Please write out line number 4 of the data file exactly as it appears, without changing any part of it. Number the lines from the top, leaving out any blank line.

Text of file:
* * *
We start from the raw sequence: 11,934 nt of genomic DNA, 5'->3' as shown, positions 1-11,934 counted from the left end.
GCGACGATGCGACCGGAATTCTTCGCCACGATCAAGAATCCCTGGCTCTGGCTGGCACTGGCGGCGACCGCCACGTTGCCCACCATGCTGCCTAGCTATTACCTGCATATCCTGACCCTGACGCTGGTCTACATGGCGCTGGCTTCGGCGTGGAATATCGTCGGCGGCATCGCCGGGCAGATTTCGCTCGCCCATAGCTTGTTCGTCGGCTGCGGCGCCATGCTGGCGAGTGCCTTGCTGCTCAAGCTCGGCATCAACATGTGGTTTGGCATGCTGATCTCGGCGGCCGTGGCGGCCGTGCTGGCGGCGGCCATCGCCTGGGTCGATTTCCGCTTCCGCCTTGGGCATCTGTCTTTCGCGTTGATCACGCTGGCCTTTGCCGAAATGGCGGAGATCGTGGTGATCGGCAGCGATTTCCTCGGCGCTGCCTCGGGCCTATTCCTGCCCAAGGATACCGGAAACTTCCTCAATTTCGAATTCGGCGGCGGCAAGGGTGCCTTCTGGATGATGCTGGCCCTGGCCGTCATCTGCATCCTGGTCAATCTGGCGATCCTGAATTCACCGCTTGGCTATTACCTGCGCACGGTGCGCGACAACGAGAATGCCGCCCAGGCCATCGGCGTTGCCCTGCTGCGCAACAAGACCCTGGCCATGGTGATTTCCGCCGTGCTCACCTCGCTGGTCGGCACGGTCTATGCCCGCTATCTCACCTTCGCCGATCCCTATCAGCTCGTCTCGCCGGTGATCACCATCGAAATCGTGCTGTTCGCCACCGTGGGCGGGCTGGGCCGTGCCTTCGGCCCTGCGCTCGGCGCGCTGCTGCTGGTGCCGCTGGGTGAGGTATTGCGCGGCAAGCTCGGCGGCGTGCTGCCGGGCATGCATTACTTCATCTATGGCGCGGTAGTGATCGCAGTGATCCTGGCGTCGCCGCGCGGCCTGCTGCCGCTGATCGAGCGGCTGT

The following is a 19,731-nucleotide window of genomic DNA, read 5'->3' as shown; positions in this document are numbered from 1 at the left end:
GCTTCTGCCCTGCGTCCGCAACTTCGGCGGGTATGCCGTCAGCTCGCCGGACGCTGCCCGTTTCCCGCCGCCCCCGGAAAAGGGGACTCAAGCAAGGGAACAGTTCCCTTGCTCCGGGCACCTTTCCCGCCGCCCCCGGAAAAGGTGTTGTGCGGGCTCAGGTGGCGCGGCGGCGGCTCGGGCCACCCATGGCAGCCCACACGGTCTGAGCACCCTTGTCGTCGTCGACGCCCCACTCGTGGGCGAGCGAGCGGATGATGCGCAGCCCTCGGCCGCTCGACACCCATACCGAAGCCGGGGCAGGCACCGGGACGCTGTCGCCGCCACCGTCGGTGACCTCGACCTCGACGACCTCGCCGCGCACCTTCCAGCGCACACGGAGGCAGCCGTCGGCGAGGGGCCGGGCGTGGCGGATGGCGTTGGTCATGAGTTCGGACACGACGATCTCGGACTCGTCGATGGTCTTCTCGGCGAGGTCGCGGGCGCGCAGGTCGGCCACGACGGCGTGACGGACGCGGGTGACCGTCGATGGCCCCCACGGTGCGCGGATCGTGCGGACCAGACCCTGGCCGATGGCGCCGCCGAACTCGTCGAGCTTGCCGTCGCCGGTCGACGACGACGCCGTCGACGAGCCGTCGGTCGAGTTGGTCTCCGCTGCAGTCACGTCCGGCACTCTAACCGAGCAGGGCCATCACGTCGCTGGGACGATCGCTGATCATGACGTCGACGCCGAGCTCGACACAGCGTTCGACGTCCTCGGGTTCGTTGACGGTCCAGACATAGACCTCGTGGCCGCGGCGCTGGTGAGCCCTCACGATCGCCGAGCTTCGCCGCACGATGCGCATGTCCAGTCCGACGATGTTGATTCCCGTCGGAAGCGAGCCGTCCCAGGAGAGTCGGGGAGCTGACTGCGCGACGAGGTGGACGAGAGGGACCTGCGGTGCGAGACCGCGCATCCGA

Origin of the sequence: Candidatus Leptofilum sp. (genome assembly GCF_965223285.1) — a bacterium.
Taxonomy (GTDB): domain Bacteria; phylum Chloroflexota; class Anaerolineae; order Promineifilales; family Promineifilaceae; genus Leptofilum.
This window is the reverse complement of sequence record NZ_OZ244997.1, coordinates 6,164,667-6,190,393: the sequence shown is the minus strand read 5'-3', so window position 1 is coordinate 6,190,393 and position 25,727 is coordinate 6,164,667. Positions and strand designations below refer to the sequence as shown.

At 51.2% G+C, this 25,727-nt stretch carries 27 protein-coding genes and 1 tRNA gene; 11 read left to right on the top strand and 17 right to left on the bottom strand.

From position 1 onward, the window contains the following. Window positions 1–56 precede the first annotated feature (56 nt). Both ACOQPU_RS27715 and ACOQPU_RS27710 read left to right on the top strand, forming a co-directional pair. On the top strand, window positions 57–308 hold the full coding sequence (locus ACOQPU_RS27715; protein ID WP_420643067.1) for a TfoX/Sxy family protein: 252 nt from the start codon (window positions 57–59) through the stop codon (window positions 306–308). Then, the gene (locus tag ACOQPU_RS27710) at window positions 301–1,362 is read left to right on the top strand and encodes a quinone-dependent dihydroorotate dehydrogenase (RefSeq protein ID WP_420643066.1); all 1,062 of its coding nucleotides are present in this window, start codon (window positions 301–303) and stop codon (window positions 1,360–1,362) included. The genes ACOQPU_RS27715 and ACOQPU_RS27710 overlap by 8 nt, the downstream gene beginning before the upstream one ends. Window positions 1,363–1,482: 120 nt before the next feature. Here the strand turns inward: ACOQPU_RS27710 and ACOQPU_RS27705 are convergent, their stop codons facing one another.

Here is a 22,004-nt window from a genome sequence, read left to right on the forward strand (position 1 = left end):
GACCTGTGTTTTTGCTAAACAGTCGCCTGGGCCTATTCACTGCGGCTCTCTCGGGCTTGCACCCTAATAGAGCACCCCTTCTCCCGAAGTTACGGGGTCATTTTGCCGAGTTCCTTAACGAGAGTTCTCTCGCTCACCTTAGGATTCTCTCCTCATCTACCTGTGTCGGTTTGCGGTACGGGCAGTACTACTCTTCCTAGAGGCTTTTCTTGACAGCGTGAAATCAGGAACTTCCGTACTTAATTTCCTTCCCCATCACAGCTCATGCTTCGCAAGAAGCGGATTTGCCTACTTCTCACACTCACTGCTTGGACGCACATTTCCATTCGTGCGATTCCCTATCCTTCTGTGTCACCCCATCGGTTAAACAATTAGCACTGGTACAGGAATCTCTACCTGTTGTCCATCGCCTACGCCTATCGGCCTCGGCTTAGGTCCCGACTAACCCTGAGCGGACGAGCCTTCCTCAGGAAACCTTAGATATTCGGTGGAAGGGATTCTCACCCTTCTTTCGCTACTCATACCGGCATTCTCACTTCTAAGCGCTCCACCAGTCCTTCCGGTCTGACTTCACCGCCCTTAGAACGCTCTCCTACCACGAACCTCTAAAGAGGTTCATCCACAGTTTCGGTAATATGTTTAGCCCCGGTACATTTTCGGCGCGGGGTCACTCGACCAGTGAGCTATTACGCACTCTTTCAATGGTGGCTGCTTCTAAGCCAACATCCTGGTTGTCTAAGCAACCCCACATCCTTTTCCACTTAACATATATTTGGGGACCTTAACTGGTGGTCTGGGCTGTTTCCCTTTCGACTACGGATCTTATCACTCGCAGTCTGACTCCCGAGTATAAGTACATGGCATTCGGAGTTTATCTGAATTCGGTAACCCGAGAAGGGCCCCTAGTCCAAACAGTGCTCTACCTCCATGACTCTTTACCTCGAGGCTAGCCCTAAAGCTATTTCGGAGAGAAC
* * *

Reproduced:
GCTTCTGCCCTGCGTCCGCAACTTCGGCGGGTATGCCGTCAGCTCGCCGGACGCTGCCCGTTTCCCGCCGCCCCCGGAAAAGGGGACTCAAGCAAGGGAACAGTTCCCTTGCTCCGGGCACCTTTCCCGCCGCCCCCGGAAAAGGTGTTGTGCGGGCTCAGGTGGCGCGGCGGCGGCTCGGGCCACCCATGGCAGCCCACACGGTCTGAGCACCCTTGTCGTCGTCGACGCCCCACTCGTGGGCGAGCGAGCGGATGATGCGCAGCCCTCGGCCGCTCGACACCCATACCGAAGCCGGGGCAGGCACCGGGACGCTGTCGCCGCCACCGTCGGTGACCTCGACCTCGACGACCTCGCCGCGCACCTTCCAGCGCACACGGAGGCAGCCGTCGGCGAGGGGCCGGGCGTGGCGGATGGCGTTGGTCATGAGTTCGGACACGACGATCTCGGACTCGTCGATGGTCTTCTCGGCGAGGTCGCGGGCGCGCAGGTCGGCCACGACGGCGTGACGGACGCGGGTGACCGTCGATGGCCCCCACGGTGCGCGGATCGTGCGGACCAGACCCTGGCCGATGGCGCCGCCGAACTCGTCGAGCTTGCCGTCGCCGGTCGACGACGACGCCGTCGACGAGCCGTCGGTCGAGTTGGTCTCCGCTGCAGTCACGTCCGGCACTCTAACCGAGCAGGGCCATCACGTCGCTGGGACGATCGCTGATCATGACGTCGACGCCGAGCTCGACACAGCGTTCGACGTCCTCGGGTTCGTTGACGGTCCAGACATAGACCTCGTGGCCGCGGCGCTGGTGAGCCCTCACGATCGCCGAGCTTCGCCGCACGATGCGCATGTCCAGTCCGACGATGTTGATTCCCGTCGGAAGCGAGCCGTCCCAGGAGAGTCGGGGAGCTGACTGCGCGACGAGGTGGACGAGAGGGACCTGCGGTGCGAGACCGCGCATCCGA